Leukaemia: Causes, Signs, Symptoms, Treatment and Survival rate

Photo of Leukaemia: Causes, Signs, Symptoms, Treatment and Survival rate

What is Leukaemia?

Leukaemia is simply the cancer of the blood. Just like any other cell of the body, blood cells can become malignant and cannot be controlled by the normal body regulatory mechanism. This means that these Leukemic cells continue to proliferate in the blood without control. The harmful effect of this is that the cells do not perform the normal functions of blood cells; as a result of this, Leukaemia makes the normal cells of the blood become very few and the symptoms and signs of Leukaemia are due to insufficient normal cells of the blood.

Acute Leukaemia affects all types of blood cells which are red blood cells, white blood cells and Platelets. The white blood cells have different forms such as Neutrophils, Lymphocytes, Macrophages, Basophils, and Eosinophils. Each of these blood cells has different functions in the body. To understand Leukaemia, you have to know the functions of the various blood cells which are outlined briefly below.

Functions of the Blood cells affected by Leukaemia

  1. Red blood cells: carry oxygen to the body tissues. A deficiency of this causes a condition known as Anemia.
  2. Lymphocytes help to fight infections. Deficiency of this leads to infections
  3. Eosinophils also help to fight infections especially of parasites and inflammation
  4. Basophils are involved in allergic reactions as a response to foreign substances that are not compatible with the body and also in inflammatory reactions.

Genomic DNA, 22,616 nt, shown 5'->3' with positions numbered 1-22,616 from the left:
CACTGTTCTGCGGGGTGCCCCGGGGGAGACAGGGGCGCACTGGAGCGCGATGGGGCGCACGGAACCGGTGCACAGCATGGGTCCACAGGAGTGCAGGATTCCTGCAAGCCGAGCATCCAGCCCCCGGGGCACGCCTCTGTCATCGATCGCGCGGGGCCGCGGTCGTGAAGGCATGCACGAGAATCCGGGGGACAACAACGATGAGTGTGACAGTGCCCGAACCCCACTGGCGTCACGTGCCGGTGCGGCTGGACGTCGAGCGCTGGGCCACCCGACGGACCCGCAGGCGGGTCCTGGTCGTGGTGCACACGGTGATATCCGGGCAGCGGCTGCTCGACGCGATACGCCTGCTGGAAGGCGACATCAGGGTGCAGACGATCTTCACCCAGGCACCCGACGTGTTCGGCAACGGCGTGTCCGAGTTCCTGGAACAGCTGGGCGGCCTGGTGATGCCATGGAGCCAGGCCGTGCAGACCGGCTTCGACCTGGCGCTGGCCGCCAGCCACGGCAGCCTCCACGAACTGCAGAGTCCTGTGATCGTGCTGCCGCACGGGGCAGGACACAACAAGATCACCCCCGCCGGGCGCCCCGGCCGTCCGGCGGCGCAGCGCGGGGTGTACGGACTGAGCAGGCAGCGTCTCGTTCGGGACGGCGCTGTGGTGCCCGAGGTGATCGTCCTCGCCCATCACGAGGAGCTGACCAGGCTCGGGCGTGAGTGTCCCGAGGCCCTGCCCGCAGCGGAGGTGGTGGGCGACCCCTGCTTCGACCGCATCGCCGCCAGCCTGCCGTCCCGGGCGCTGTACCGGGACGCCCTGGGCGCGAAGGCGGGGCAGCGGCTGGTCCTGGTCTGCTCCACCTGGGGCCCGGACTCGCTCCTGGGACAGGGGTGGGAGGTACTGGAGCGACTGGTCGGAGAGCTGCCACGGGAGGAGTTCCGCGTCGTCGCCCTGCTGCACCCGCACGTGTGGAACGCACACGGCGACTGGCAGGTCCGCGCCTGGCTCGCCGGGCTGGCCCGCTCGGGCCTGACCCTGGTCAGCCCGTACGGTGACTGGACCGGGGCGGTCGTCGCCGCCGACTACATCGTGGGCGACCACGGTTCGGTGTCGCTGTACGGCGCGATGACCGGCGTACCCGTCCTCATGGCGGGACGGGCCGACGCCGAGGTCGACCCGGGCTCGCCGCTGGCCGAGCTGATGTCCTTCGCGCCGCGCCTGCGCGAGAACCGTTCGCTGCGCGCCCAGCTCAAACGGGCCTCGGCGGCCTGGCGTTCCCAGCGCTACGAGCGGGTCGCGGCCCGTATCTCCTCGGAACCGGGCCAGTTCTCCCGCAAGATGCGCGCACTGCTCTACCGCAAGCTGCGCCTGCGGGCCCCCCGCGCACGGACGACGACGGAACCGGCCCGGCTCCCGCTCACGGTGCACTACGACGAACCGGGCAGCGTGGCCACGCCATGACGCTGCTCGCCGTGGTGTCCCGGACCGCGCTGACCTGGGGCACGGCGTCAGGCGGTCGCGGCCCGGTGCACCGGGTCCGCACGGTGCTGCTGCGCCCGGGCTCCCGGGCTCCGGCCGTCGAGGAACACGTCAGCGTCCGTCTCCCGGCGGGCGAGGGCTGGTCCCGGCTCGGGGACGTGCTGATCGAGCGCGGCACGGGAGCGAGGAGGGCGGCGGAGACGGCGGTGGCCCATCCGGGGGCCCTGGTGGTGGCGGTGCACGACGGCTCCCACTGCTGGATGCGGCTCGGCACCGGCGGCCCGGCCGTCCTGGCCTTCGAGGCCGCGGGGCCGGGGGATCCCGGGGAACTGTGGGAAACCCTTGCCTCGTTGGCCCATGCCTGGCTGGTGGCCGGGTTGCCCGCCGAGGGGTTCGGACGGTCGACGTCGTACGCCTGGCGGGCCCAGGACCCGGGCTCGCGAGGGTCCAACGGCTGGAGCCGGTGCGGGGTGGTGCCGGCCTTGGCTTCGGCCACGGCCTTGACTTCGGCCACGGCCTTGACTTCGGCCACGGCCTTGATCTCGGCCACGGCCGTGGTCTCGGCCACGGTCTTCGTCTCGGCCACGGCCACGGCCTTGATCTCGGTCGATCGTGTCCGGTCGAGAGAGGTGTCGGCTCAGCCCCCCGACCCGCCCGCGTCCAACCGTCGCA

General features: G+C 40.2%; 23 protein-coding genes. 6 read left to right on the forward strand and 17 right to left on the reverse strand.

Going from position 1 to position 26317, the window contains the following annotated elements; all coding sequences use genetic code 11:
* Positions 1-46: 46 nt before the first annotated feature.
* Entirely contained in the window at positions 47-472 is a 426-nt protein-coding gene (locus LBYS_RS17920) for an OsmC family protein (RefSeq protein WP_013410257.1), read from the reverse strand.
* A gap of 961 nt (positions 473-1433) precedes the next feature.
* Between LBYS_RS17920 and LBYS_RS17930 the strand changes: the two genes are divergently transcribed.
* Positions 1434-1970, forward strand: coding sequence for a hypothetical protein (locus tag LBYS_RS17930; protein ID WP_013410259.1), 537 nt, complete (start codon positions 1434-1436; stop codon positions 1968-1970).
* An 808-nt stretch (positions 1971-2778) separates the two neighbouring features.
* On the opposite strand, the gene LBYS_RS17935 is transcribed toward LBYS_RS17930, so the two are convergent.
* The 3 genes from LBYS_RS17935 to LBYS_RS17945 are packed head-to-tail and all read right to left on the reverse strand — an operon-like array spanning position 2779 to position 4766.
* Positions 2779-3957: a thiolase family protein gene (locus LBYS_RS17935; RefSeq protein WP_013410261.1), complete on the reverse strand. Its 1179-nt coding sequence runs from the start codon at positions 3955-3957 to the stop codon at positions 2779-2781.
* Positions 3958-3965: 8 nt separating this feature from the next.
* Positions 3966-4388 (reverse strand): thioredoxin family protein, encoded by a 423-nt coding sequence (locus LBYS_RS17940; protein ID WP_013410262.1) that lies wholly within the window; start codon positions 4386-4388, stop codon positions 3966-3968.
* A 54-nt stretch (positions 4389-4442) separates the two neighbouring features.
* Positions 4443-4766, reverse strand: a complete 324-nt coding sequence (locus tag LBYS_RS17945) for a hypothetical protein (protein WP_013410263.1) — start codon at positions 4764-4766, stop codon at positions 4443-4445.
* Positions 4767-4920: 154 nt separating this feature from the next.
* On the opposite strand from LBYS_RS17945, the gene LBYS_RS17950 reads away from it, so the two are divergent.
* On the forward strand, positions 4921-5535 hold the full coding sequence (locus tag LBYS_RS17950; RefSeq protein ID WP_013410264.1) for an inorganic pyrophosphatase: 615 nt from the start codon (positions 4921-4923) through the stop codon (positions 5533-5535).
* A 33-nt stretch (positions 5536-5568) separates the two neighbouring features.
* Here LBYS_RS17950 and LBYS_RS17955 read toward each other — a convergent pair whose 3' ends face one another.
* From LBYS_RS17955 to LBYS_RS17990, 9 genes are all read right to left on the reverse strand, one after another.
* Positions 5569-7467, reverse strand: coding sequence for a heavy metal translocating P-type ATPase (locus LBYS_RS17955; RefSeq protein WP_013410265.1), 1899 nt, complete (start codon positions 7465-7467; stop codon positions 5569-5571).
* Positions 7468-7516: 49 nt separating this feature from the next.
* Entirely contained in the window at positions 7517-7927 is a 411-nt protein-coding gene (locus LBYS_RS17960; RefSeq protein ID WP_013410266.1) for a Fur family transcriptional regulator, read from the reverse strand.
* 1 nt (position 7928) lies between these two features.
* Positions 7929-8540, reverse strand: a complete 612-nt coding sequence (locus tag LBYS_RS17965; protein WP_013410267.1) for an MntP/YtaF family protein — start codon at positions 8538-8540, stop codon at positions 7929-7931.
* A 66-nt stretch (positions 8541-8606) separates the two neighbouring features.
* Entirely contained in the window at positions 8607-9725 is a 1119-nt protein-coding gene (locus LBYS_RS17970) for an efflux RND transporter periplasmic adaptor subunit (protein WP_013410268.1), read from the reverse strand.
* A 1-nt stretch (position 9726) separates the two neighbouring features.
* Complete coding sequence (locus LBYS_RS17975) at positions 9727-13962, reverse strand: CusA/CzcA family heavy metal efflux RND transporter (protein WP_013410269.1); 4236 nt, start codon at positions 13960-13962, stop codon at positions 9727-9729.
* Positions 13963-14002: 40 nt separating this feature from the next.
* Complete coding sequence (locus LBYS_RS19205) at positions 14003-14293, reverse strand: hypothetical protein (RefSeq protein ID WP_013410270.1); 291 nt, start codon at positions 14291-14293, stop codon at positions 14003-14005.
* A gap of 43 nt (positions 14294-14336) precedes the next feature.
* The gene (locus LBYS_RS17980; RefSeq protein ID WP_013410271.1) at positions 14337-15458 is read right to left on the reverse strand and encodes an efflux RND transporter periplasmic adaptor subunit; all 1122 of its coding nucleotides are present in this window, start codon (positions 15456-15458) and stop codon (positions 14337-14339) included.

5. Platelets help in blood clotting and deficiency of these cause easy bleeding
  6. Macrophages clear microorganisms in the body

As outlined above, any reduction in these normal cells by Leukaemia leads to the symptoms and signs we see in Leukaemia. Leukemic cells may look like any of the normal cells mentioned above but do not function to help the body but rather cause problems to the body.

Leukaemia normally affects the cells that generate other blood cells. These generating cells are medically known as Hematopoietic Precursor cells.Acute leukemia is, at the very least, a hematologic urgency, and it is sometimes a true emergency (if the patient has leukostasis, sepsis, Disseminated Intravascular Coagulopathy – DIC).

Appearance of Acute Lymphoblastic Leukaemia cells under the Microscope
Appearance of Acute Lymphoblastic Leukaemia cells under the Microscope

 

Types of Acute Leukaemia

  1. Acute Myeloid (myelogenous) Leukaemia (AML)